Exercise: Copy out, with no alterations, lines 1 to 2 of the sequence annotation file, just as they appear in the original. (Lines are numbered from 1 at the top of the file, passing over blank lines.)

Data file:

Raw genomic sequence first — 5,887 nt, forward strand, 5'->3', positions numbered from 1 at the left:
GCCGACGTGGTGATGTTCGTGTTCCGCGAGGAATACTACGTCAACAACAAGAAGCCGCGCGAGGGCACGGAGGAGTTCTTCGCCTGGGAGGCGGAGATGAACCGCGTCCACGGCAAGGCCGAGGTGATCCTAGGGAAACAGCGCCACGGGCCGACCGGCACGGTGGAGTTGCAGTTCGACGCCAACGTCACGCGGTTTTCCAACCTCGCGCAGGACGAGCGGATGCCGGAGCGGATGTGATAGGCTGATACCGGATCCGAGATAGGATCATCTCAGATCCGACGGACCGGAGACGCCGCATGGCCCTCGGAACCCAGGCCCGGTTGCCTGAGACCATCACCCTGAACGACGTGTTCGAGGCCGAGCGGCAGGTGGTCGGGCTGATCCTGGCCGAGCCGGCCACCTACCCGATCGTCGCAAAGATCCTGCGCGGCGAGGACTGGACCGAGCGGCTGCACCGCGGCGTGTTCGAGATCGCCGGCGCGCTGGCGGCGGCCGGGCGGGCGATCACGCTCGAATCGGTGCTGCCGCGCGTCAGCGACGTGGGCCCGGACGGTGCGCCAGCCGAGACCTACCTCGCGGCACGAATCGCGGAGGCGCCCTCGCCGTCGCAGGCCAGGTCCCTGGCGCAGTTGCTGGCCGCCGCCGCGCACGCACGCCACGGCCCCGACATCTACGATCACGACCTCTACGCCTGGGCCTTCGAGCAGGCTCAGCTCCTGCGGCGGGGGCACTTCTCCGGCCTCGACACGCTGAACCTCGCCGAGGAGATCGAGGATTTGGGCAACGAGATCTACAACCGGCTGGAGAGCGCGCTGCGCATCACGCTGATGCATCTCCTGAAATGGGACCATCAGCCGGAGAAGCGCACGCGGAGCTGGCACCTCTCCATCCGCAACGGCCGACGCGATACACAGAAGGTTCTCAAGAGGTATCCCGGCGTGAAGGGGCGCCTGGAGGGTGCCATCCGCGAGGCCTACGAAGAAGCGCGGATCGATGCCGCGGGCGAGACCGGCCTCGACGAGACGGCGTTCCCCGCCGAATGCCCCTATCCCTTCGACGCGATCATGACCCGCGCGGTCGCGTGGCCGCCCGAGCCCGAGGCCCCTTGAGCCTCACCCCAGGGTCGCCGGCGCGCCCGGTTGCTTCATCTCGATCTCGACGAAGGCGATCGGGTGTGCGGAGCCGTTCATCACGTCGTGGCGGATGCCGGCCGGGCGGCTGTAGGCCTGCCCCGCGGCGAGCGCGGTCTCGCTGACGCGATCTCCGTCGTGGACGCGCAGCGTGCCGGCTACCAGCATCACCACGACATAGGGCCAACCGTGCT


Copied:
Raw genomic sequence first — 5,887 nt, forward strand, 5'->3', positions numbered from 1 at the left:
GCCGACGTGGTGATGTTCGTGTTCCGCGAGGAATACTACGTCAACAACAAGAAGCCGCGCGAGGGCACGGAGGAGTTCTTCGCCTGGGAGGCGGAGATGAACCGCGTCCACGGCAAGGCCGAGGTGATCCTAGGGAAACAGCGCCACGGGCCGACCGGCACGGTGGAGTTGCAGTTCGACGCCAACGTCACGCGGTTTTCCAACCTCGCGCAGGACGAGCGGATGCCGGAGCGGATGTGATAGGCTGATACCGGATCCGAGATAGGATCATCTCAGATCCGACGGACCGGAGACGCCGCATGGCCCTCGGAACCCAGGCCCGGTTGCCTGAGACCATCACCCTGAACGACGTGTTCGAGGCCGAGCGGCAGGTGGTCGGGCTGATCCTGGCCGAGCCGGCCACCTACCCGATCGTCGCAAAGATCCTGCGCGGCGAGGACTGGACCGAGCGGCTGCACCGCGGCGTGTTCGAGATCGCCGGCGCGCTGGCGGCGGCCGGGCGGGCGATCACGCTCGAATCGGTGCTGCCGCGCGTCAGCGACGTGGGCCCGGACGGTGCGCCAGCCGAGACCTACCTCGCGGCACGAATCGCGGAGGCGCCCTCGCCGTCGCAGGCCAGGTCCCTGGCGCAGTTGCTGGCCGCCGCCGCGCACGCACGCCACGGCCCCGACATCTACGATCACGACCTCTACGCCTGGGCCTTCGAGCAGGCTCAGCTCCTGCGGCGGGGGCACTTCTCCGGCCTCGACACGCTGAACCTCGCCGAGGAGATCGAGGATTTGGGCAACGAGATCTACAACCGGCTGGAGAGCGCGCTGCGCATCACGCTGATGCATCTCCTGAAATGGGACCATCAGCCGGAGAAGCGCACGCGGAGCTGGCACCTCTCCATCCGCAACGGCCGACGCGATACACAGAAGGTTCTCAAGAGGTATCCCGGCGTGAAGGGGCGCCTGGAGGGTGCCATCCGCGAGGCCTACGAAGAAGCGCGGATCGATGCCGCGGGCGAGACCGGCCTCGACGAGACGGCGTTCCCCGCCGAATGCCCCTATCCCTTCGACGCGATCATGACCCGCGCGGTCGCGTGGCCGCCCGAGCCCGAGGCCCCTTGAGCCTCACCCCAGGGTCGCCGGCGCGCCCGGTTGCTTCATCTCGATCTCGACGAAGGCGATCGGGTGTGCGGAGCCGTTCATCACGTCGTGGCGGATGCCGGCCGGGCGGCTGTAGGCCTGCCCCGCGGCGAGCGCGGTCTCGCTGACGCGATCTCCGTCGTGGACGCGCAGCGTGCCGGCTACCAGCATCACCACGACATAGGGCCAACCGTGCT